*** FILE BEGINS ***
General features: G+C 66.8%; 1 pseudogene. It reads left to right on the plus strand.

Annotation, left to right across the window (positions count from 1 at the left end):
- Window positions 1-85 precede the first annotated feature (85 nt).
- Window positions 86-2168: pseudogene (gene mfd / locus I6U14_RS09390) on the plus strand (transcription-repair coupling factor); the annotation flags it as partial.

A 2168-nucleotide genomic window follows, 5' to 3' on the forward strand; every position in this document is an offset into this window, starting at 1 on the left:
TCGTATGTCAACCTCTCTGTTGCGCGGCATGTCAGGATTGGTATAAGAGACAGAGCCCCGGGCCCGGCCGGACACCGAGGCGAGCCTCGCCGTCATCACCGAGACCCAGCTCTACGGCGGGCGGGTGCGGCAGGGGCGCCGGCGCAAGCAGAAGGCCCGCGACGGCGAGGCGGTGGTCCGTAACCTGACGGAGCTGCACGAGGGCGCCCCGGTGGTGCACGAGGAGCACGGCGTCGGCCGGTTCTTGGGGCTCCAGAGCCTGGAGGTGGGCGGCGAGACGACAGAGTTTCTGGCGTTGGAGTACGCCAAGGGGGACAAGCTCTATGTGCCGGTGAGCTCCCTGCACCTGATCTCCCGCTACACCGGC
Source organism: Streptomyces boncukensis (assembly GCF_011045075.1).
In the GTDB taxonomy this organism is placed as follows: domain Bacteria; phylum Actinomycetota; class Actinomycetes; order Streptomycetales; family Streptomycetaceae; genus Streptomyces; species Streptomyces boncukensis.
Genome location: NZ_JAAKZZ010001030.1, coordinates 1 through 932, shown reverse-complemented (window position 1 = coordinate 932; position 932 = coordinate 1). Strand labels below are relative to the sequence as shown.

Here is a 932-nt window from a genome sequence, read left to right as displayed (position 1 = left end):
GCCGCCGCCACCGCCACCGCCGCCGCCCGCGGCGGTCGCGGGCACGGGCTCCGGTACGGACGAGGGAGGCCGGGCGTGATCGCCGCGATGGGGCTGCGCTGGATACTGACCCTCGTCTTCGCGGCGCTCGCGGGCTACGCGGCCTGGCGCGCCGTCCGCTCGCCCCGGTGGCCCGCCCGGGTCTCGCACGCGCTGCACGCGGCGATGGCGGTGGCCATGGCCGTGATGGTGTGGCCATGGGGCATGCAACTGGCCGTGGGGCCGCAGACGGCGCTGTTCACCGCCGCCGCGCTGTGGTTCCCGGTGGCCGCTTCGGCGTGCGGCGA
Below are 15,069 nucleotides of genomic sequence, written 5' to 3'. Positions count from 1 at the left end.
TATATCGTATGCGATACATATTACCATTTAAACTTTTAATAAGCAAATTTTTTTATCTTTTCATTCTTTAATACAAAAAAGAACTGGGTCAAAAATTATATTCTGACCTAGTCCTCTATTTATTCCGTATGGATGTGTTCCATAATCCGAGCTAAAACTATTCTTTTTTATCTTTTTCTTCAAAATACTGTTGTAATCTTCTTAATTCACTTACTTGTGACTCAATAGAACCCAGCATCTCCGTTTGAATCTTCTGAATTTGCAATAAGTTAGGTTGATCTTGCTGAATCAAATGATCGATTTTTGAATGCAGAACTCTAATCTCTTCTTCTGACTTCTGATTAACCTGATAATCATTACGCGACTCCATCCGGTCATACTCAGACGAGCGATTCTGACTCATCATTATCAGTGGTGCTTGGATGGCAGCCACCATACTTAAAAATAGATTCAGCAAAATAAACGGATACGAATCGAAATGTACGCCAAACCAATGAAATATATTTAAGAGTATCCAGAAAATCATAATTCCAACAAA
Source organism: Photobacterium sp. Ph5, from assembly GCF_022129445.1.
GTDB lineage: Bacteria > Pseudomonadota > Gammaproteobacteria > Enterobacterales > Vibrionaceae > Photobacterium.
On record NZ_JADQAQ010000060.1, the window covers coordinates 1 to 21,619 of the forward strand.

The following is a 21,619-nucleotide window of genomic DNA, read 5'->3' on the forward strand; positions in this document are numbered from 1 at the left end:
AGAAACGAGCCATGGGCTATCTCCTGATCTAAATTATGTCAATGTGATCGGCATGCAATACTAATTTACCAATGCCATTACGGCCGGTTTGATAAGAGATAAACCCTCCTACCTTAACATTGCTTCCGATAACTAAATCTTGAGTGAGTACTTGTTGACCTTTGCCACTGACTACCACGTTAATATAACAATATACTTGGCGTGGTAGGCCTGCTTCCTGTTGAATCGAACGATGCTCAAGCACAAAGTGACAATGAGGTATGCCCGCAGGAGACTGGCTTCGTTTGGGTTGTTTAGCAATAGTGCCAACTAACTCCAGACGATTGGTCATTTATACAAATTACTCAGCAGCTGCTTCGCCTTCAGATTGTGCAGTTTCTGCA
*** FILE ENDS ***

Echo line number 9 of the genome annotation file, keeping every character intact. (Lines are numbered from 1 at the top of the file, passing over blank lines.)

Genome location: NZ_JAAKZZ010001030.1, coordinates 1 through 932, shown reverse-complemented (window position 1 = coordinate 932; position 932 = coordinate 1). Strand labels below are relative to the sequence as shown.